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Westminster Hall

Thursday 29 January 2009

[John Bercow in the Chair]

Inter-Parliamentary Union

Motion made, and Question proposed, That the sitting be now adjourned.—(Gillian Merron.)

2.30 pm

The Parliamentary Under-Secretary of State for Foreign and Commonwealth Affairs (Gillian Merron): I am delighted to open the debate and to talk about the work of the Inter-Parliamentary Union, which celebrates its 120th anniversary this year. It was co-founded, as hon. Members know, by William Randal Cremer, a British parliamentarian who went on to win the Nobel peace prize. The IPU has a proud history of promoting democracy and inter-parliamentary dialogue across the globe. It began small, with representatives from just seven countries joining the British and French at the first meeting. As we know, a good idea cannot be kept down for long and, as the work of the IPU became widely known, its membership grew. Today, it boasts a membership of 154 national and 8 regional Parliaments, from Austria to Afghanistan, and New Zealand to Zimbabwe.

The IPU’s declared purpose is to work for peace and co-operation through worldwide parliamentary democracy. Some might say that that is a lofty aim, but it is one that remains as valid today as it was in the 1880s when the IPU started. Parliaments are the cornerstone and the essence of democracy, but the idea of democracy was far from universally accepted at the time the IPU was established. There is no doubt that, today, parliamentary democracy is an ideal and a practice rightly aspired to by a vast number of countries and peoples. At its best, parliamentary democracy puts people at the centre of government, allowing them, through their representatives, to check, challenge and often change the actions of the Government of the day.

In too many places, Parliament does not work as it should and in no country can it be said to be perfect. For all of us, parliamentary democracy is work in progress. We have no one ideal model and no single template to follow and there is no help desk with all the answers that we can call—if only that were so.

We parliamentarians learn largely by doing and from studying the triumphs and mistakes of our predecessors. We can also benefit from the successes and failures of our peers in other countries, allowing us to replicate what works and reject or question what does not. That is where the work of the IPU has a unique contribution to make. The IPU fosters contacts and exchanges of experience among Parliaments and parliamentarians of many countries and represents the true spirit of internationalism. In so doing, it makes an invaluable contribution to the success and progress of parliamentary democracy worldwide.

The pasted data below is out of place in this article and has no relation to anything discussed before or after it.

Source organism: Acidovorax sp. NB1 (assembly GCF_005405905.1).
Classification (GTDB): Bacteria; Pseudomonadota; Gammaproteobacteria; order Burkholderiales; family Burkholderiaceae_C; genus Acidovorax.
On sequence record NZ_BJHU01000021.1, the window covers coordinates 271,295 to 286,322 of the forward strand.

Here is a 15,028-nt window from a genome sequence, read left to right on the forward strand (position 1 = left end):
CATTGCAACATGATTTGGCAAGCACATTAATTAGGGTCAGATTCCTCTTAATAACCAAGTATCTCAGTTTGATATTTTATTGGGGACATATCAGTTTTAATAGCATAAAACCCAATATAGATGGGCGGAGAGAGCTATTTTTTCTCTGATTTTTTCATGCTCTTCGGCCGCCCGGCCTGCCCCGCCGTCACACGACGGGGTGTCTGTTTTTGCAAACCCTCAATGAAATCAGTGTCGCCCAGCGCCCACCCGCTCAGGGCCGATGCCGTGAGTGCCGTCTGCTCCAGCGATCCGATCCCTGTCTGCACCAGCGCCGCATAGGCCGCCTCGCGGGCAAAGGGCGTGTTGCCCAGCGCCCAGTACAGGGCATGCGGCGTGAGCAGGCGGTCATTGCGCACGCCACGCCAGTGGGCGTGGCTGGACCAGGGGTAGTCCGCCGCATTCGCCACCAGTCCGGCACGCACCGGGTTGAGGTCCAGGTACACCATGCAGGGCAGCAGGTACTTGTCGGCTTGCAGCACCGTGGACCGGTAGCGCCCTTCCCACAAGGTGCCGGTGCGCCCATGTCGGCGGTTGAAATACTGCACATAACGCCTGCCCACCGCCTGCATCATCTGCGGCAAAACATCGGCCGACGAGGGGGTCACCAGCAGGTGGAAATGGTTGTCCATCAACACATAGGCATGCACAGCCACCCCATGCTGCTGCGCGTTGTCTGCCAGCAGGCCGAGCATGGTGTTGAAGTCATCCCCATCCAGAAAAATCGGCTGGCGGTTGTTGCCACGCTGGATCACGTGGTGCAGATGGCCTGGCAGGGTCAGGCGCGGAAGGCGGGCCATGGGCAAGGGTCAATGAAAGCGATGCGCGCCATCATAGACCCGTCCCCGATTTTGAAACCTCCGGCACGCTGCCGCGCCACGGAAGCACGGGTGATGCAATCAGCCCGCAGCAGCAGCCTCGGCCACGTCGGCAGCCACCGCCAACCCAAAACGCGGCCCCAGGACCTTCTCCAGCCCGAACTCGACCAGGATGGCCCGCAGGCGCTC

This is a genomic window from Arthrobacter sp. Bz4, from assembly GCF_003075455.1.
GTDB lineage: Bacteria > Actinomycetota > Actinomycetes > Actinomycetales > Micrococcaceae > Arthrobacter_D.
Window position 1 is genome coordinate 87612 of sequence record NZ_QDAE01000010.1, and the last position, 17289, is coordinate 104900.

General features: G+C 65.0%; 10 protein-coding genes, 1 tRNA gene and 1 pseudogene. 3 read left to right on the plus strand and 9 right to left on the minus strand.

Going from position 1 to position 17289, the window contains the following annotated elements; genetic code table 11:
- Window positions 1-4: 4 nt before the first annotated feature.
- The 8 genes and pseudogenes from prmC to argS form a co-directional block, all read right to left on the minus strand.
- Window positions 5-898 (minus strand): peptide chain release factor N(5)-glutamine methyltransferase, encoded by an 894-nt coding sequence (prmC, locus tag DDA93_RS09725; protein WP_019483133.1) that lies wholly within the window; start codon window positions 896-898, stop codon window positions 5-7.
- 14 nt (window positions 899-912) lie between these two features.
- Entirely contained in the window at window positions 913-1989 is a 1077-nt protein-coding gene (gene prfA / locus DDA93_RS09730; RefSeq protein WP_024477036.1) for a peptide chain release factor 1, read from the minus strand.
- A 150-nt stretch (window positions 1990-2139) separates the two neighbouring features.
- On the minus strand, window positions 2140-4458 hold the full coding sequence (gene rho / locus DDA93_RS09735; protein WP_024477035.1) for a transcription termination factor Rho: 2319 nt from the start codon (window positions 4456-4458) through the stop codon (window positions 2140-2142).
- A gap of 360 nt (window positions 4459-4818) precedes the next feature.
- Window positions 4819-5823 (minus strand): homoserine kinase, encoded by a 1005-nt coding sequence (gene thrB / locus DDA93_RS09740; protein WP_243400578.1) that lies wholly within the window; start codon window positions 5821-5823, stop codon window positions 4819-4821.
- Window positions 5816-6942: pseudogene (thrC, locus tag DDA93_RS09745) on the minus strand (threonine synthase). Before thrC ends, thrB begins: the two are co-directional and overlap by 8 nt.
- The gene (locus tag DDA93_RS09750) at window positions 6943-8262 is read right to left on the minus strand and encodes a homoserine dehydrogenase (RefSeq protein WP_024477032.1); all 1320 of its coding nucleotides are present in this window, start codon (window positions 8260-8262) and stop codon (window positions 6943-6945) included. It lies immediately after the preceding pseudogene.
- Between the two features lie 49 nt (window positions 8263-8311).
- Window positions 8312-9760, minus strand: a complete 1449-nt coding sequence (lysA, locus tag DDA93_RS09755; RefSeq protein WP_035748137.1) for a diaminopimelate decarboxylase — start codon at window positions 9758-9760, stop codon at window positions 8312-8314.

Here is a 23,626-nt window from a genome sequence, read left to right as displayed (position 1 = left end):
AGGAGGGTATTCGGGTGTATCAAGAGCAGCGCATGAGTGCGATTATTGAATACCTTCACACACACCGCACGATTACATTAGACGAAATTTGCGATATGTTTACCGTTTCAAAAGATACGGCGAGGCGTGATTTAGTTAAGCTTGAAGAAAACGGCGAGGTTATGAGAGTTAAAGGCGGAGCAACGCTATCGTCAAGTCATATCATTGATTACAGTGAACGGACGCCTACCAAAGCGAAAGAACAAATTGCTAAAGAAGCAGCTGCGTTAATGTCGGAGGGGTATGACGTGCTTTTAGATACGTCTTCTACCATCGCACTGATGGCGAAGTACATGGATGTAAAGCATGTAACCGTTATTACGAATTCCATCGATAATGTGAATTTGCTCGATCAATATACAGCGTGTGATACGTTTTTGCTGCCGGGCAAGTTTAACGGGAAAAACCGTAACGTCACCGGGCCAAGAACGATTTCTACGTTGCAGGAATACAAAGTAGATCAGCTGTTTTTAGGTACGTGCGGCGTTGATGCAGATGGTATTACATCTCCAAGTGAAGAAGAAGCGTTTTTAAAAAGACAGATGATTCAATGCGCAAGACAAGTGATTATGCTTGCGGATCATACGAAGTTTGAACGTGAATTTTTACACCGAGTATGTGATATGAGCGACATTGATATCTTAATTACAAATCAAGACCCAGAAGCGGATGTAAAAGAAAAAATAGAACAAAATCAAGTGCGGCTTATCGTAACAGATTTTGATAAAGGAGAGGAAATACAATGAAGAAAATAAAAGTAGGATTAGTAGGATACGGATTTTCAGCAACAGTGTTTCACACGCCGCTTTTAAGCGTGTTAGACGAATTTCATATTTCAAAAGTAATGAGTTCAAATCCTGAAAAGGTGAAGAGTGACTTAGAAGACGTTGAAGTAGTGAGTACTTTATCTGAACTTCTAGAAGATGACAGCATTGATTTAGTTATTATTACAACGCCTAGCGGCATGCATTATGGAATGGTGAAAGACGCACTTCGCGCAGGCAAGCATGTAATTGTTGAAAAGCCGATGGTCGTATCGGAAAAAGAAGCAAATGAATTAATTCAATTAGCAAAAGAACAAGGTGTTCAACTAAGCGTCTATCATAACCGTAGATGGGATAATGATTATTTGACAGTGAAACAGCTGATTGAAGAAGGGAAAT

The chance to contribute is no doubt why a majority of Members of the House join the British branch of the IPU, as I did on coming into the House in 1997. I have seen first hand the added value that the IPU can bring. I was a member of the delegation that visited Croatia in
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2000, which was led by my hon. Friend the Member for Kingswood (Roger Berry), who now chairs the British group of the IPU. As you can see, Mr. Bercow, it was quite a delegation. Our visit to Croatia was the first by the British group to that country after it gained independence from Yugoslavia in 1992, so it is, therefore, one of some significance. I also had the opportunity to visit Cape Verde, which helped to deepen contacts between the UK and Cape Verde. That is particularly relevant as we do not have an embassy there. Again, I saw first hand the value that the IPU can add.

The last debate in the House on the work of the IPU was in November 2007 and since then the British group has been particularly active in furthering the democratic cause. I congratulate the group on that. It has conducted delegation visits to various countries, including Japan, Tunisia, Iceland, Ukraine, Mongolia, Syria and beyond. Delegations from across the globe have also been warmly received: from Moldova, Algeria, Nicaragua, the United Arab Emirates and Uruguay. I was fortunate enough to be invited to meet the delegation from Uruguay.

These visits are not the only way that the IPU does its work and not the only way in which it furthers parliamentary democracy. It holds seminars and specialised conferences, and issues handbooks, for example, allowing people to exchange and develop ideas. Topics discussed at IPU meetings during the past year include the participation of women in decision making, the role of parliamentarians in protecting children from sexual exploitation and the challenges of migration in Africa. Handbooks issued recently include those giving advice on eliminating violence against children and taking action against HIV, as well as a guide for reducing violence through parliamentary action. We can see how, through such activities, the IPU has never stood still, but continues to move forward and reflect pressing contemporary issues.

The meetings and handbooks may not generate great media interest, but they are nevertheless influential in areas of policy that touch the lives of millions around the world, using quiet diplomacy and knowledge sharing to tackle such issues. I congratulate the British group of the IPU on and commend all its active members for the hard work and dedication shown over past years.

In particular, I want to place on record my admiration for the successful role played by my hon. Friend—my delegation leader—who chairs the British group and led the delegation that attended the IPU’s 118th assembly in Cape Town in April last year. Through his hard work and diplomatic skills on behalf of the British group, the assembly agreed a presidential declaration that was critical of the Government of Zimbabwe’s handling of the election held some three weeks beforehand.